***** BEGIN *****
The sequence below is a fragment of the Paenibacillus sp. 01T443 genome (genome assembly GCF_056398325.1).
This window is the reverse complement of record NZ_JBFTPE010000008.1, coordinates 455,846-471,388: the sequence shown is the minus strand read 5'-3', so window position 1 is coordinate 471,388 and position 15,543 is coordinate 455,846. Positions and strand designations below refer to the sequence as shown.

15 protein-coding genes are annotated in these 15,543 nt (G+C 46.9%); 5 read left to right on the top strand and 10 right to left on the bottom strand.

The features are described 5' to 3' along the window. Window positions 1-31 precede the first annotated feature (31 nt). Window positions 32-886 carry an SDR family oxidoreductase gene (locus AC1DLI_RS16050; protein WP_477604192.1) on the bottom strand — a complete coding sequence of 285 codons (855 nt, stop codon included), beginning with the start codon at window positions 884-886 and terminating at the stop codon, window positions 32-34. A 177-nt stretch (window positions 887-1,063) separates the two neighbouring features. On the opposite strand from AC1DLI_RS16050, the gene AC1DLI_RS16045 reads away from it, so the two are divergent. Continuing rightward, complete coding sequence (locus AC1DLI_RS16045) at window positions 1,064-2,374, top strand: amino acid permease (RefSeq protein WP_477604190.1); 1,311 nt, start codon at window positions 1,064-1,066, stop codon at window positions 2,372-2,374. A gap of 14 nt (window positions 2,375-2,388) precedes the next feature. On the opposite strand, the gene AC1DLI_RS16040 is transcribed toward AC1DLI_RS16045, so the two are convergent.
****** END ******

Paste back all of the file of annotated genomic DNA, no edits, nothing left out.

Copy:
The sequence below is a fragment of the Paenibacillus sp. 01T443 genome (genome assembly GCF_056398325.1).
This window is the reverse complement of record NZ_JBFTPE010000008.1, coordinates 455,846-471,388: the sequence shown is the minus strand read 5'-3', so window position 1 is coordinate 471,388 and position 15,543 is coordinate 455,846. Positions and strand designations below refer to the sequence as shown.

15 protein-coding genes are annotated in these 15,543 nt (G+C 46.9%); 5 read left to right on the top strand and 10 right to left on the bottom strand.

The features are described 5' to 3' along the window. Window positions 1-31 precede the first annotated feature (31 nt). Window positions 32-886 carry an SDR family oxidoreductase gene (locus AC1DLI_RS16050; protein WP_477604192.1) on the bottom strand — a complete coding sequence of 285 codons (855 nt, stop codon included), beginning with the start codon at window positions 884-886 and terminating at the stop codon, window positions 32-34. A 177-nt stretch (window positions 887-1,063) separates the two neighbouring features. On the opposite strand from AC1DLI_RS16050, the gene AC1DLI_RS16045 reads away from it, so the two are divergent. Continuing rightward, complete coding sequence (locus AC1DLI_RS16045) at window positions 1,064-2,374, top strand: amino acid permease (RefSeq protein WP_477604190.1); 1,311 nt, start codon at window positions 1,064-1,066, stop codon at window positions 2,372-2,374. A gap of 14 nt (window positions 2,375-2,388) precedes the next feature. On the opposite strand, the gene AC1DLI_RS16040 is transcribed toward AC1DLI_RS16045, so the two are convergent.